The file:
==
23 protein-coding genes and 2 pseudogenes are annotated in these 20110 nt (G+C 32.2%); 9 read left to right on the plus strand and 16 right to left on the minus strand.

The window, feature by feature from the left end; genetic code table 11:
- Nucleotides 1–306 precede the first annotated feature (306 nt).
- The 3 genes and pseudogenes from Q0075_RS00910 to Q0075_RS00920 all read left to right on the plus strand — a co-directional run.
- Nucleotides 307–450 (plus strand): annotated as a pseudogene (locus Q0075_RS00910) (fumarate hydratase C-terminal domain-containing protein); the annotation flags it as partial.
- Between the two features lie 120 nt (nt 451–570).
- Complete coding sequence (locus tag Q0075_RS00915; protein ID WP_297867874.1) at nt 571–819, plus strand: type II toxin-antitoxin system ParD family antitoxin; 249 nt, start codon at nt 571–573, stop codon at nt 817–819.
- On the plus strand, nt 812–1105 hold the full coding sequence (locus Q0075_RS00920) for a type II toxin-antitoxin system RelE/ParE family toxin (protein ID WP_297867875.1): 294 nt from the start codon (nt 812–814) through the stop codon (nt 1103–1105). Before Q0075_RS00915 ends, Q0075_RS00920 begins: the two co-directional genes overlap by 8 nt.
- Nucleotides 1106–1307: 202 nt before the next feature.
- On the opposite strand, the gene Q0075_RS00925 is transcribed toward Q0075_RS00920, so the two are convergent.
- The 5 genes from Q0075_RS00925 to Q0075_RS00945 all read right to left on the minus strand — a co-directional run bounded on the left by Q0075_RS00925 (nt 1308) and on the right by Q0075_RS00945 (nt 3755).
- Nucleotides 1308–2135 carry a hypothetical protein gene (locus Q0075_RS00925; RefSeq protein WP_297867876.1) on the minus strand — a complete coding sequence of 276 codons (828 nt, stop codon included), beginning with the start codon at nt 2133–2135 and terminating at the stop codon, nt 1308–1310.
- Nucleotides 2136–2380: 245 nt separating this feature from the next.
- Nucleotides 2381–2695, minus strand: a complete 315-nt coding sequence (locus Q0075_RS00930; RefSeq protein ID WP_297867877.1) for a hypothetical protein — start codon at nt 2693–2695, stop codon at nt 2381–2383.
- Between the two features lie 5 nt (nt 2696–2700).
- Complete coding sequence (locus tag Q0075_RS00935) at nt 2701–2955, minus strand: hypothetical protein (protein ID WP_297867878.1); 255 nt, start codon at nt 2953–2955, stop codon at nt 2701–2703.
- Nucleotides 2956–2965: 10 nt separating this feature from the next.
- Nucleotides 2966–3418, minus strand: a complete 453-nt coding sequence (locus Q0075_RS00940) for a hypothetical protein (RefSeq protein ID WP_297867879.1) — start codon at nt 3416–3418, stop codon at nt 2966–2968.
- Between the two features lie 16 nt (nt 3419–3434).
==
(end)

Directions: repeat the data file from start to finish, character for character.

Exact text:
23 protein-coding genes and 2 pseudogenes are annotated in these 20110 nt (G+C 32.2%); 9 read left to right on the plus strand and 16 right to left on the minus strand.

The window, feature by feature from the left end; genetic code table 11:
- Nucleotides 1–306 precede the first annotated feature (306 nt).
- The 3 genes and pseudogenes from Q0075_RS00910 to Q0075_RS00920 all read left to right on the plus strand — a co-directional run.
- Nucleotides 307–450 (plus strand): annotated as a pseudogene (locus Q0075_RS00910) (fumarate hydratase C-terminal domain-containing protein); the annotation flags it as partial.
- Between the two features lie 120 nt (nt 451–570).
- Complete coding sequence (locus tag Q0075_RS00915; protein ID WP_297867874.1) at nt 571–819, plus strand: type II toxin-antitoxin system ParD family antitoxin; 249 nt, start codon at nt 571–573, stop codon at nt 817–819.
- On the plus strand, nt 812–1105 hold the full coding sequence (locus Q0075_RS00920) for a type II toxin-antitoxin system RelE/ParE family toxin (protein ID WP_297867875.1): 294 nt from the start codon (nt 812–814) through the stop codon (nt 1103–1105). Before Q0075_RS00915 ends, Q0075_RS00920 begins: the two co-directional genes overlap by 8 nt.
- Nucleotides 1106–1307: 202 nt before the next feature.
- On the opposite strand, the gene Q0075_RS00925 is transcribed toward Q0075_RS00920, so the two are convergent.
- The 5 genes from Q0075_RS00925 to Q0075_RS00945 all read right to left on the minus strand — a co-directional run bounded on the left by Q0075_RS00925 (nt 1308) and on the right by Q0075_RS00945 (nt 3755).
- Nucleotides 1308–2135 carry a hypothetical protein gene (locus Q0075_RS00925; RefSeq protein WP_297867876.1) on the minus strand — a complete coding sequence of 276 codons (828 nt, stop codon included), beginning with the start codon at nt 2133–2135 and terminating at the stop codon, nt 1308–1310.
- Nucleotides 2136–2380: 245 nt separating this feature from the next.
- Nucleotides 2381–2695, minus strand: a complete 315-nt coding sequence (locus Q0075_RS00930; RefSeq protein ID WP_297867877.1) for a hypothetical protein — start codon at nt 2693–2695, stop codon at nt 2381–2383.
- Between the two features lie 5 nt (nt 2696–2700).
- Complete coding sequence (locus tag Q0075_RS00935) at nt 2701–2955, minus strand: hypothetical protein (protein ID WP_297867878.1); 255 nt, start codon at nt 2953–2955, stop codon at nt 2701–2703.
- Nucleotides 2956–2965: 10 nt separating this feature from the next.
- Nucleotides 2966–3418, minus strand: a complete 453-nt coding sequence (locus Q0075_RS00940) for a hypothetical protein (RefSeq protein ID WP_297867879.1) — start codon at nt 3416–3418, stop codon at nt 2966–2968.
- Between the two features lie 16 nt (nt 3419–3434).